The for loop parallell excecution performance


It seems like the parallell excecution of for loop is great for transforming data from one object class to another quickly. For instance from Contract to Orders. As we are considering optimizing some previously implementet sequential for loops it would be nice to know where it limitations are on “sideways” scalability.

Does someone have experience with this? Say 500 objects in parallell to 500 others.
What if you run 500 Contracts in parallell to 500 Orders and for each contract 5 Contract Lines to 5 Order Lines also in parallell.

Ps. parallell works great on small scale object creation in app :slight_smile:

Hi @Sondre

If I understand you correctly, I would say that we’ve been implementing the parallell execution of for-loops kind of what you’re describing.

The limitations, as far as we’ve observed, comes when trying to transform data from 2 data sources (order and order lines) to another two (contract and contract lines) and running these in two nested for-loops, both in parallell execution. We experienced some performance issues when running this setup, and chose to change the setup to instead run the inner for-loop in parallell execution and the outer for-loop sequentially. After some trial and error, we found a sweet spot for this setup that limits it to a maximum of 100 executions in parallell. Essentially iterating sequentially over a maximum of 50 orders, doing some transformations on contracts, and for each order iterate in parallell over a maximum of 100 order lines and making some transformations on the relevant contract lines.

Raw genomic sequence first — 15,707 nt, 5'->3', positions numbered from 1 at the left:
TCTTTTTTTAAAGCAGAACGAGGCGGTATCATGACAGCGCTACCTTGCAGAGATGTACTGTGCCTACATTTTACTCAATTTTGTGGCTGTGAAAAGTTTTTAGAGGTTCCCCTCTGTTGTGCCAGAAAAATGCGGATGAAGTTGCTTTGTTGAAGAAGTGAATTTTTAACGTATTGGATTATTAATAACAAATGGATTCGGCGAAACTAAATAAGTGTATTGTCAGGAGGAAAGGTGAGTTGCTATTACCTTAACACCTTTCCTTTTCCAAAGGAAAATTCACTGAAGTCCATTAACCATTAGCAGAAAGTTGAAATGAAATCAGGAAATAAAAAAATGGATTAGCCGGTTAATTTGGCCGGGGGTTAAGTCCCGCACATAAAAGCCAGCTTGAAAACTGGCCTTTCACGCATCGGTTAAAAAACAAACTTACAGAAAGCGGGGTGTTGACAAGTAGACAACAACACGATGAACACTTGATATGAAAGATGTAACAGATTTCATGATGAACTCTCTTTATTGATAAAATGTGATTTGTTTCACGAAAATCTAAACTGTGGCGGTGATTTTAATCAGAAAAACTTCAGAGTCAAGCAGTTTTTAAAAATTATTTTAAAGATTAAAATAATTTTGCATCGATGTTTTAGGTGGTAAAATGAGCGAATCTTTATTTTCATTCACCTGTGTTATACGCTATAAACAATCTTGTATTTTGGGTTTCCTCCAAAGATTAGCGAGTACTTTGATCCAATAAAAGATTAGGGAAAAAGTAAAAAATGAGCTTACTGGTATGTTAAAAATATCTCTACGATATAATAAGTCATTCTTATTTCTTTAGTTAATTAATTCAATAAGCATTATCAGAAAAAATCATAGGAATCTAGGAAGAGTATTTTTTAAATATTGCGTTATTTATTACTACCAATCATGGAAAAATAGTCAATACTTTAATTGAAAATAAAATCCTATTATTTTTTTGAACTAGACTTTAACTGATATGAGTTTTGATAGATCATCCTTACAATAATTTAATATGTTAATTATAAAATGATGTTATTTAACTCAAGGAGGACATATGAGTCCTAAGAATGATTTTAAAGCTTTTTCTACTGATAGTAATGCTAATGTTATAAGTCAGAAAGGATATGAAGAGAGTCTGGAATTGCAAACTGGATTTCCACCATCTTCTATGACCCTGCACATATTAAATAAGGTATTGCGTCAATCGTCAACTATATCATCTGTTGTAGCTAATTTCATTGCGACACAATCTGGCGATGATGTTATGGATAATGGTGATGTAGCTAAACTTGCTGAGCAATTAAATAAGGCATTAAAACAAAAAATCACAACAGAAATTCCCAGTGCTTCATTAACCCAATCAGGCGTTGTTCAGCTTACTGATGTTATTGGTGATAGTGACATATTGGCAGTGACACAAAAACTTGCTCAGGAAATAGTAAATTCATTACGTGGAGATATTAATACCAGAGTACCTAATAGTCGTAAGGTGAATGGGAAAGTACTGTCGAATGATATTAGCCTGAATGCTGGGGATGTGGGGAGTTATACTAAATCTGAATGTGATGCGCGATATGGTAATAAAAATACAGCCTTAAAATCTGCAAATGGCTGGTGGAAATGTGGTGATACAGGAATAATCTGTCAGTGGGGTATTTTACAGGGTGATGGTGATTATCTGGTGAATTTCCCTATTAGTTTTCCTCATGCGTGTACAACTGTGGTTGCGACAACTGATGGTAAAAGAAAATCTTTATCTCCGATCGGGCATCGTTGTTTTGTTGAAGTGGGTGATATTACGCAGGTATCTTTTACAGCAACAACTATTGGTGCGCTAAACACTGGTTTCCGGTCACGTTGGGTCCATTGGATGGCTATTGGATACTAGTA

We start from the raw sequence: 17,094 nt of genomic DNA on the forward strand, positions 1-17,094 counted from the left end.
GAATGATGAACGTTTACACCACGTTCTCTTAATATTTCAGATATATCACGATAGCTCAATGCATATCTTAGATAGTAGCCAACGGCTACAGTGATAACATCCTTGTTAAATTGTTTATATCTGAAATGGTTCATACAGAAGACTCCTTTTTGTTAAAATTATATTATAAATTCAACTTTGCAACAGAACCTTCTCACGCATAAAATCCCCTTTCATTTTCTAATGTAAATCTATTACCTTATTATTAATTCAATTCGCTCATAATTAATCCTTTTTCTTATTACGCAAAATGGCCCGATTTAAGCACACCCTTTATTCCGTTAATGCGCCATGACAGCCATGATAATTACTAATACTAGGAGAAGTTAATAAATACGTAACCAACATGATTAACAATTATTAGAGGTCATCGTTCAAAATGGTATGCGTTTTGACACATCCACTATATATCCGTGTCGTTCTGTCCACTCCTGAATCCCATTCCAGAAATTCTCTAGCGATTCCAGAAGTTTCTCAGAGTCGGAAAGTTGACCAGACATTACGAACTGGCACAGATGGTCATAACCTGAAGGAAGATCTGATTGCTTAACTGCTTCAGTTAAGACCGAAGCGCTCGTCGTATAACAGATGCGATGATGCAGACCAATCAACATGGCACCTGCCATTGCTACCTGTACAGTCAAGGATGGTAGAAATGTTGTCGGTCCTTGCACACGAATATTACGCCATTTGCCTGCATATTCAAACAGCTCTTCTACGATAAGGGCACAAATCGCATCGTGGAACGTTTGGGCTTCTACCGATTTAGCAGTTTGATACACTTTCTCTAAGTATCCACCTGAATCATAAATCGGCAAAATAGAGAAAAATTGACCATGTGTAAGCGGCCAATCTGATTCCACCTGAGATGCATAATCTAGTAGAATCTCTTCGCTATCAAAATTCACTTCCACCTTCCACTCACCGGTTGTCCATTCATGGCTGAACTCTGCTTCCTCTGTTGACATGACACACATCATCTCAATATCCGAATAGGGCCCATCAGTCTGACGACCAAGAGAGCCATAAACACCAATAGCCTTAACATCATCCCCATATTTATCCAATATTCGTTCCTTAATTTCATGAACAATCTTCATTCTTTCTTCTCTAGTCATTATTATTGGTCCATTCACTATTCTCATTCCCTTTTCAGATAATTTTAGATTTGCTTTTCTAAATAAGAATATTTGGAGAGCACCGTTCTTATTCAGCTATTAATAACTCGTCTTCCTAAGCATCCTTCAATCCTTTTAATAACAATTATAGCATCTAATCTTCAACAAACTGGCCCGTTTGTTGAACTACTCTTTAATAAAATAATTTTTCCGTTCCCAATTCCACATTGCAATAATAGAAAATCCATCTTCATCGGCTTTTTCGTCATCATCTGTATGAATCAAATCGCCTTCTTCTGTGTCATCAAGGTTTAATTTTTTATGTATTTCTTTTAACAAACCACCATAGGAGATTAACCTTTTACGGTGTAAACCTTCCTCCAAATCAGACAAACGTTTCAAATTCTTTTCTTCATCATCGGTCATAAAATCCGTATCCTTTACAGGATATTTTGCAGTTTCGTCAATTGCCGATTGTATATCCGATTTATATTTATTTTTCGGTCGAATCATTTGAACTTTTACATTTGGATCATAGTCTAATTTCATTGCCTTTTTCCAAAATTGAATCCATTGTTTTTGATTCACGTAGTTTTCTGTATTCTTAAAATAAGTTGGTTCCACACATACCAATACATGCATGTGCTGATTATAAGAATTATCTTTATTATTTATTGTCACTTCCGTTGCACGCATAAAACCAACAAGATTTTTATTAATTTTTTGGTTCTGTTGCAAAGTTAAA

Another operation we’re running uses nested for-loop, both running with parallell execution. However, this action are only creating new data and are not performing any heavy data transformations. The action are running at most 15 iterations in parallell where each of these executions are running, at most, 10 iterations in parallell. If I understand the concept of parallell executions correctly, this means we’re able to run up to 150 executions simultaneously with almost none failures.

We’re running both of these operations on Services, and I belive the limitations might vary depending on the number of resources allocated for your solution.

Hope this helps :smiley:


Wow, that is a very good summary of what i was wondering about!

Thank you, it (obviously) helps a lot :smiley: